For most organizations executing strategy is one of the biggest problems in business. Recent research on What Employees Say Drives Engagement and Performance found that employees rated Execution Management as the third hardest business practice to implement.

Almost every CEO can relate (with emotion) the times they have invested a significant amount of capital to get help with strategic planning. The result of that strategic planning project is typically a flash-in-the-pan of enthusiasm along with a laptop full of analysis and recommendations.

Six months later, can you guess what has happened? Nothing. The file hasn’t been opened and nothing has changed. This experience makes leaders averse to taking the risk of introducing yet another change project that may fail.

  • An astounding 90% of well-formulated strategies fail due to poor execution.
  • Only 5% of employees understand their corporate strategy.
  • As many as 75% of business improvement (change) initiatives to solve these problems fail due to lack of sustainability.
  • Only 3% of executives think their company is very successful at executing its strategies, while 62% think they’re only moderately successful, or worse.

The primary reason that projects like this fail is because they were designed as one-time endeavors with a set of recommendations as the main deliverable. The implementation of those recommendations is left to the client organization.

The organization is already deeply ingrained in their previous patterns of work, so implementing all the changes necessary to support the strategic plan is not an easy thing to do. Also, plan development is a quick process completed by a small group of people, but plan execution involves everyone in the organization every single day. Besides, plans are never “right.” No one plan anticipates every possible variable. As you begin implementing a plan, adjustments have to be made.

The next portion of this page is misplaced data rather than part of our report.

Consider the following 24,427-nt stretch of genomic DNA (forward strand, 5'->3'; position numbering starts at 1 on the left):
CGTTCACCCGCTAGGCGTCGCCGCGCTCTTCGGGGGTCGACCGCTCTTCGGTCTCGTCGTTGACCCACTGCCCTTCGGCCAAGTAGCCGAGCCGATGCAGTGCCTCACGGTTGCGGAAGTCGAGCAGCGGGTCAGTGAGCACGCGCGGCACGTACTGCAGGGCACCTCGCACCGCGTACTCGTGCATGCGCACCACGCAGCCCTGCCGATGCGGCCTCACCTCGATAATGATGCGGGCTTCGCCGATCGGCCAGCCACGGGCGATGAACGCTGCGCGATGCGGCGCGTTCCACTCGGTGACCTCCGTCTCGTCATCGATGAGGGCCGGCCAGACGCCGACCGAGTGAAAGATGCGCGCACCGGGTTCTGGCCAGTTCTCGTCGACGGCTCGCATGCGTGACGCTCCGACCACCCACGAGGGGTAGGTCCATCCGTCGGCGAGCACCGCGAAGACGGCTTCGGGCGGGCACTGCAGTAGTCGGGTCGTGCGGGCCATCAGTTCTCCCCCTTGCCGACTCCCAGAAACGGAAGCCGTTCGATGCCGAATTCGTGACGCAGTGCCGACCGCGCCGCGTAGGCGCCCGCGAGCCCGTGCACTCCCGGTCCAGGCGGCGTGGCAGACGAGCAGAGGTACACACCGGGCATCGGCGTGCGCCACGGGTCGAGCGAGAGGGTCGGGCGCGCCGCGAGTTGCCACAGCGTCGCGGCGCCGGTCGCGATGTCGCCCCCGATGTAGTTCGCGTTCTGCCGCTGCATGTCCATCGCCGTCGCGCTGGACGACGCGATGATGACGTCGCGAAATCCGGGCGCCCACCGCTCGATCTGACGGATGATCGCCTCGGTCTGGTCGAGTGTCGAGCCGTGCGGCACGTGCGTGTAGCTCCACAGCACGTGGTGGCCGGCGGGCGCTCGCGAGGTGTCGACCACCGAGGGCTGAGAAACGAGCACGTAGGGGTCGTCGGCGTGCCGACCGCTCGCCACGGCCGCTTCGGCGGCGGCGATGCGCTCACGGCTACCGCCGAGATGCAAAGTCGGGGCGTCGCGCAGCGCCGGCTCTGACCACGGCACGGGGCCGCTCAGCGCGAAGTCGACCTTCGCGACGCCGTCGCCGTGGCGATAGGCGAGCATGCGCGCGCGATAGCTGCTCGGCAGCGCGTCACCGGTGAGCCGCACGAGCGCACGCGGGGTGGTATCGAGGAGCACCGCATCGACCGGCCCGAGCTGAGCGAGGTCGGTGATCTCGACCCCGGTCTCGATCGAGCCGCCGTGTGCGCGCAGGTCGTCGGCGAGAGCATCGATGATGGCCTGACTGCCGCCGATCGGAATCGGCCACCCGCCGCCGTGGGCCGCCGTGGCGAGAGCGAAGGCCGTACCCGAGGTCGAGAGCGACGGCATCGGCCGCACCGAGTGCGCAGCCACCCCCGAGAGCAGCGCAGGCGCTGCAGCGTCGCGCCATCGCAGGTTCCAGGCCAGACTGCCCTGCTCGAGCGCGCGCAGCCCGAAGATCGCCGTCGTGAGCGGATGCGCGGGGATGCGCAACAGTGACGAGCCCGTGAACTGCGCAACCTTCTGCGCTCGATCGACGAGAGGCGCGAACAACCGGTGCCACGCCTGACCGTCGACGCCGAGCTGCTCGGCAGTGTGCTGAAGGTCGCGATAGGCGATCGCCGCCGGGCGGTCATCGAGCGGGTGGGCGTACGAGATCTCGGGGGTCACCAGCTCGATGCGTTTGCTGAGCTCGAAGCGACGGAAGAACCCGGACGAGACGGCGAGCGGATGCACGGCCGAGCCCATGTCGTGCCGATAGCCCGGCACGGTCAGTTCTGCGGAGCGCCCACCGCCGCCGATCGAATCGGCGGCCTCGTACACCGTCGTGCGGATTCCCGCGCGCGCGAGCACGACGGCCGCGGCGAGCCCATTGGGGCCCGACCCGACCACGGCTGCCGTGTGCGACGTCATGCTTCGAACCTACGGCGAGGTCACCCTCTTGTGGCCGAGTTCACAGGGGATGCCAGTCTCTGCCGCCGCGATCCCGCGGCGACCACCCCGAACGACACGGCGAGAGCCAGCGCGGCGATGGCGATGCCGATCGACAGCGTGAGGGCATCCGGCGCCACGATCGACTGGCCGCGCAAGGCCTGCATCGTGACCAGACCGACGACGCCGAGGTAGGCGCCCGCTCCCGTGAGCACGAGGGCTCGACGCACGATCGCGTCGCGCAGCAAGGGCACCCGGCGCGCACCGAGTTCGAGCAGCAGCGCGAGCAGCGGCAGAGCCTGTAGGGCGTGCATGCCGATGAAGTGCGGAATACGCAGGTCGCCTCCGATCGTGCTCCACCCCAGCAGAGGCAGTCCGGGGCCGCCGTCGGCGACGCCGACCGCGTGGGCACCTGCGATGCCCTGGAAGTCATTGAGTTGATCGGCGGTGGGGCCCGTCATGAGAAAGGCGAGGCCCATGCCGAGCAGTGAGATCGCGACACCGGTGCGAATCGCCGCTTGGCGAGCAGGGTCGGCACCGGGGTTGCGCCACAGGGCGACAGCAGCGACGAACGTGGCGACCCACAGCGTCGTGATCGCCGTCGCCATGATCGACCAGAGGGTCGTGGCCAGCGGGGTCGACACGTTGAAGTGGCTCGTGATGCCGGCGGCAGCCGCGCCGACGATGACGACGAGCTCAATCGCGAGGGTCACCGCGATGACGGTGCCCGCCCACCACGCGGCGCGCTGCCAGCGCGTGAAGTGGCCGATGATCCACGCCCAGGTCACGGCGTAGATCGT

The first step on the road to sustainable performance improvement is realizing that you need an ONGOING process for building plans and managing their execution. These are not two separate activities – they are tightly integrated and fuel one another. Of the two challenges – developing a good plan and executing it – far more energy and focus have to go to the execution side.

Another key to being execution-oriented is to take broad, long-term goals and make them relevant and actionable in the short term. Meeting a 10-year objective for the organization may require an intermediate target for three years and a one-year alignment review. This one-year goal can then be handed off to a team of people who execute a plan for the next 90 days. Without this kind of execution focus, long-term goals never become relevant to the people on the front lines, and therefore necessary changes never occur.

A separate but related problem that occurs without a focus on execution is that people have no way to cope with the “tyranny of the urgent.” In other words, having a culture where goals and priorities are clear is essential to give people some way to prioritize their work. In today’s world of emails, text, blogs, social media, and cell phones we are besieged with demands on our time. Organizations need an approach for defining goals and holding people accountable to results in a highly reactive culture where teamwork is difficult to realize.

In many ways, organizational fitness is analogous to physical fitness. What it takes to be fit is known. There are very few fitness programs that would not improve your health if you follow them. This is also true in organizations. Most organizations have a plan and vision that are adequate for success. However, they just don’t implement them. Michael Porter, strategic planning expert, says it this way, “I would rather have “B” level strategy with “A” execution than the other way around.”

A version of this post originally appeared here.

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